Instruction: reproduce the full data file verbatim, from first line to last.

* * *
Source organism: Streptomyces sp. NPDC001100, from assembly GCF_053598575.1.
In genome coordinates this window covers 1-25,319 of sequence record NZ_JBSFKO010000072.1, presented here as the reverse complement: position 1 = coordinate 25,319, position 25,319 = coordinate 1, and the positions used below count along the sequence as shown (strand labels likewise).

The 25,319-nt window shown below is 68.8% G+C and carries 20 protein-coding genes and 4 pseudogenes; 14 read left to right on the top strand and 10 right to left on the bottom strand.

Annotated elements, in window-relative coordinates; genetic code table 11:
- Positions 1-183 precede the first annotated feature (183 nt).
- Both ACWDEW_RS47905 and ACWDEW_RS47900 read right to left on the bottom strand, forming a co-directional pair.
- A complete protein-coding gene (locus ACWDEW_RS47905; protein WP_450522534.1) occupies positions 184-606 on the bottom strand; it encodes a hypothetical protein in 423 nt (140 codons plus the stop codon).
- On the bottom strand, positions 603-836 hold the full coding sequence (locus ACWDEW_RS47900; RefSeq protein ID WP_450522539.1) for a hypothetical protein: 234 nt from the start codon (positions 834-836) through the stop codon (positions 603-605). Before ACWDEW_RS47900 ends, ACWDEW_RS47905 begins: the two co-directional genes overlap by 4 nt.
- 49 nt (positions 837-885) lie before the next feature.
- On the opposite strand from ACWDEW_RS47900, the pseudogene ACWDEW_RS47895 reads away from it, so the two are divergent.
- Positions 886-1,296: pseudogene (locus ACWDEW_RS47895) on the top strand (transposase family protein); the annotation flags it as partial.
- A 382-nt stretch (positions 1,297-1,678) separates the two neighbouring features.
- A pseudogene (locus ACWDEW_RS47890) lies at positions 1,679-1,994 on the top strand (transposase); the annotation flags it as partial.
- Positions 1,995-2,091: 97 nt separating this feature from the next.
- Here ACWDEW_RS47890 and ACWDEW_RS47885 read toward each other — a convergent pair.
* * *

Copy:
Source organism: Streptomyces sp. NPDC001100, from assembly GCF_053598575.1.
In genome coordinates this window covers 1-25,319 of sequence record NZ_JBSFKO010000072.1, presented here as the reverse complement: position 1 = coordinate 25,319, position 25,319 = coordinate 1, and the positions used below count along the sequence as shown (strand labels likewise).

The 25,319-nt window shown below is 68.8% G+C and carries 20 protein-coding genes and 4 pseudogenes; 14 read left to right on the top strand and 10 right to left on the bottom strand.

Annotated elements, in window-relative coordinates; genetic code table 11:
- Positions 1-183 precede the first annotated feature (183 nt).
- Both ACWDEW_RS47905 and ACWDEW_RS47900 read right to left on the bottom strand, forming a co-directional pair.
- A complete protein-coding gene (locus ACWDEW_RS47905; protein WP_450522534.1) occupies positions 184-606 on the bottom strand; it encodes a hypothetical protein in 423 nt (140 codons plus the stop codon).
- On the bottom strand, positions 603-836 hold the full coding sequence (locus ACWDEW_RS47900; RefSeq protein ID WP_450522539.1) for a hypothetical protein: 234 nt from the start codon (positions 834-836) through the stop codon (positions 603-605). Before ACWDEW_RS47900 ends, ACWDEW_RS47905 begins: the two co-directional genes overlap by 4 nt.
- 49 nt (positions 837-885) lie before the next feature.
- On the opposite strand from ACWDEW_RS47900, the pseudogene ACWDEW_RS47895 reads away from it, so the two are divergent.
- Positions 886-1,296: pseudogene (locus ACWDEW_RS47895) on the top strand (transposase family protein); the annotation flags it as partial.
- A 382-nt stretch (positions 1,297-1,678) separates the two neighbouring features.
- A pseudogene (locus ACWDEW_RS47890) lies at positions 1,679-1,994 on the top strand (transposase); the annotation flags it as partial.
- Positions 1,995-2,091: 97 nt separating this feature from the next.
- Here ACWDEW_RS47890 and ACWDEW_RS47885 read toward each other — a convergent pair.